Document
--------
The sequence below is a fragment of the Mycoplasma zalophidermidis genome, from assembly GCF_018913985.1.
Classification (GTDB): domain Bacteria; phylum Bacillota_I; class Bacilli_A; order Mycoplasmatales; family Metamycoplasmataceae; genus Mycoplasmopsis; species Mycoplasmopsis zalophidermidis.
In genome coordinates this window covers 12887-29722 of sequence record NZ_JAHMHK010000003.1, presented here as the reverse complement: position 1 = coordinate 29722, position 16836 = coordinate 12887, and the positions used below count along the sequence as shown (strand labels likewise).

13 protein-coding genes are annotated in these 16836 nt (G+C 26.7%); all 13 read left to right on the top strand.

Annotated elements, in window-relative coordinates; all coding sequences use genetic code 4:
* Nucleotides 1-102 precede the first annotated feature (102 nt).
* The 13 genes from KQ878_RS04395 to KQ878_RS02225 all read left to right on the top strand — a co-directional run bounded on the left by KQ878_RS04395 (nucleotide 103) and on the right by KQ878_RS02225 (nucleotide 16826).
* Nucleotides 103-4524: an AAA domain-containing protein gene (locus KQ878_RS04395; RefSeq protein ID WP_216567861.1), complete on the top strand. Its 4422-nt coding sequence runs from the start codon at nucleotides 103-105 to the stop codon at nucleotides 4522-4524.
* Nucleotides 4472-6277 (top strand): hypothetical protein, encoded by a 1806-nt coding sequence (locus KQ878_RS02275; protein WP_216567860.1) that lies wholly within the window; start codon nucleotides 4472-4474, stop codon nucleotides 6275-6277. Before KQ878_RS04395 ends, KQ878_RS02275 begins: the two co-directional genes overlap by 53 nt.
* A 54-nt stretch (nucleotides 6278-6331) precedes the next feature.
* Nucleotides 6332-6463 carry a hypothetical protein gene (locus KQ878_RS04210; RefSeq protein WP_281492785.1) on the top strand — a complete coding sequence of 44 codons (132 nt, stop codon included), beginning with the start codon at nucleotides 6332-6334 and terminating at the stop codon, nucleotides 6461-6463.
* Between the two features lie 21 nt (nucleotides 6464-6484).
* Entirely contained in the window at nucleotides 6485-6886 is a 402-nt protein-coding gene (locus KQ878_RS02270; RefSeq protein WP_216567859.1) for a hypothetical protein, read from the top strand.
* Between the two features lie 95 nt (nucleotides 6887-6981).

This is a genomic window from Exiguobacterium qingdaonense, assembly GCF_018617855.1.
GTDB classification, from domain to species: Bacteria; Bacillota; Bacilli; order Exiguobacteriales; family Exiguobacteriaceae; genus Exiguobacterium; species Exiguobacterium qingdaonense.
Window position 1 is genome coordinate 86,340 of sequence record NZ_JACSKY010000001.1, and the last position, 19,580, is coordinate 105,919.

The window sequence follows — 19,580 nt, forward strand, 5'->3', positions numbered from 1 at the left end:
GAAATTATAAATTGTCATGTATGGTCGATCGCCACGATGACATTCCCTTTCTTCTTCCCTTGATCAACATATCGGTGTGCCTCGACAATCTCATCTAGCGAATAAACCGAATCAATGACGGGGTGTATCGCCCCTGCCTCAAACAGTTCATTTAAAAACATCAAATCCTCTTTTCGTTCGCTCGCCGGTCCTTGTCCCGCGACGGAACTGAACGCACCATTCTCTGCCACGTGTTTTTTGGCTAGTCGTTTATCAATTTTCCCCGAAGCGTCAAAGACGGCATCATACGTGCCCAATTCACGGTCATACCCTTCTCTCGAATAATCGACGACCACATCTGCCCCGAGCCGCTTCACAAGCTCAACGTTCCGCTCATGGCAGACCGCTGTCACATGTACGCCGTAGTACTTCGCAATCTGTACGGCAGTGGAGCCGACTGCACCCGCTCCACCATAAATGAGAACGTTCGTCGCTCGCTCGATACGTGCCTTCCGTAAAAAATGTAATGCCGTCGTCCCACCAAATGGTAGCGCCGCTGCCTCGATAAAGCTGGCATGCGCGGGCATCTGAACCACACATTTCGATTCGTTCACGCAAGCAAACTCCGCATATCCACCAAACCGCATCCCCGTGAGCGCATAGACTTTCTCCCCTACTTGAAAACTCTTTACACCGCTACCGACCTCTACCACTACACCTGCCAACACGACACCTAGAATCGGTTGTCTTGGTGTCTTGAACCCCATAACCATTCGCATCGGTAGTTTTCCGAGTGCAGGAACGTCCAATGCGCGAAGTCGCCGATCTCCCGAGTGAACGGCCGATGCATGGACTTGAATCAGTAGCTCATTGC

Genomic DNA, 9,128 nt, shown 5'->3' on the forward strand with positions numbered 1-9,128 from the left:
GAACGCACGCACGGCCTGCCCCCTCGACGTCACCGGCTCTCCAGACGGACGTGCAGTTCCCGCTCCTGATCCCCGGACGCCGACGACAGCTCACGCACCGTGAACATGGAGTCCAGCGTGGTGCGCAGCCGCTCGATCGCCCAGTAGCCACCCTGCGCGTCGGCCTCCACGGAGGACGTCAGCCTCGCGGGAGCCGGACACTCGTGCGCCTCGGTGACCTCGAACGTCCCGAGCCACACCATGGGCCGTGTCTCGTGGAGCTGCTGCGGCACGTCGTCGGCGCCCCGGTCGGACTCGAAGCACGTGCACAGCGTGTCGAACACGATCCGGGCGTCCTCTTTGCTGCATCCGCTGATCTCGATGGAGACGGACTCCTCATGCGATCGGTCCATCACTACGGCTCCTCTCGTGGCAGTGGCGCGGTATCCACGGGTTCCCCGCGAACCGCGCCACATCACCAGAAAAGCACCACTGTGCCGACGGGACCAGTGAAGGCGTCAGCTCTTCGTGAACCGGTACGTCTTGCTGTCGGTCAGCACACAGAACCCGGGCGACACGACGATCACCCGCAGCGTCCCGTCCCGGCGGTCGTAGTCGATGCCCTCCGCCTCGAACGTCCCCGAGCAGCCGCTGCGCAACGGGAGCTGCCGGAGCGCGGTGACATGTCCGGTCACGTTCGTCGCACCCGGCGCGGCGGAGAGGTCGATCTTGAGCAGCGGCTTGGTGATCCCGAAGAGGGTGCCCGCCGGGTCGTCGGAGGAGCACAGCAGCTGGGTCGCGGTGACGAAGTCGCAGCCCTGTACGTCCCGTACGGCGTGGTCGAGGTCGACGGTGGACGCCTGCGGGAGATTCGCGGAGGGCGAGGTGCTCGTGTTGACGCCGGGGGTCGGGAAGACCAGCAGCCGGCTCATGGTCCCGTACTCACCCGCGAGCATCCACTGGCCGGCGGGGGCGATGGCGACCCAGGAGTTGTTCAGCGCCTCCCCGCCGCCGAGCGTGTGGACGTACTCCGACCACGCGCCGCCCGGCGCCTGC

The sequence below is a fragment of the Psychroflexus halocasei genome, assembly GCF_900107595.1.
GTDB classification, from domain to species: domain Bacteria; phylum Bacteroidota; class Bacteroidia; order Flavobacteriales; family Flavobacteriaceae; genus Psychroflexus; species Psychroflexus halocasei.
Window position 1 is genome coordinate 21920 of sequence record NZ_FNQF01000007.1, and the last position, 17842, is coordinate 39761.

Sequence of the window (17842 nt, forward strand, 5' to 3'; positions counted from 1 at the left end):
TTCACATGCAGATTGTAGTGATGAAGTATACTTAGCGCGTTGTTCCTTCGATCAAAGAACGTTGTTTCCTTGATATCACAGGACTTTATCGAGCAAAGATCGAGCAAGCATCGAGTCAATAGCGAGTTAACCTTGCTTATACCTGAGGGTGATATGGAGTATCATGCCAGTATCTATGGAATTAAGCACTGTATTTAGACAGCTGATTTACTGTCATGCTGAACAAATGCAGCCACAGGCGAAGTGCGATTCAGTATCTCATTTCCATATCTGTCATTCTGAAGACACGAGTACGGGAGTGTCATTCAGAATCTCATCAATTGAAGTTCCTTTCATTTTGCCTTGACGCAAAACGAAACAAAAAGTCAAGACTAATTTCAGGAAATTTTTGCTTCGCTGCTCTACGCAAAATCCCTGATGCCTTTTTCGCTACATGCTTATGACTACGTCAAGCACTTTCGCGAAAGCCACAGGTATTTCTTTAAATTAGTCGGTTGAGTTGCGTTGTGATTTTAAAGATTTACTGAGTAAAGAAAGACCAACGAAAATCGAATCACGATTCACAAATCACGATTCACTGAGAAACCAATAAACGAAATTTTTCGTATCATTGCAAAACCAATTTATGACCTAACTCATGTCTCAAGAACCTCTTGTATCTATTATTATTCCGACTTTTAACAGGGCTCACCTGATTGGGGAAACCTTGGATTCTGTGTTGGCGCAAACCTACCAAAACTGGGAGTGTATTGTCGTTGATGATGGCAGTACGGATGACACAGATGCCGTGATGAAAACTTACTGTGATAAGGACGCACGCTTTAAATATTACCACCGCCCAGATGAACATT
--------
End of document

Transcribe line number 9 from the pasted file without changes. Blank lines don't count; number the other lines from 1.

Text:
* Nucleotides 4472-6277 (top strand): hypothetical protein, encoded by a 1806-nt coding sequence (locus KQ878_RS02275; protein WP_216567860.1) that lies wholly within the window; start codon nucleotides 4472-4474, stop codon nucleotides 6275-6277. Before KQ878_RS04395 ends, KQ878_RS02275 begins: the two co-directional genes overlap by 53 nt.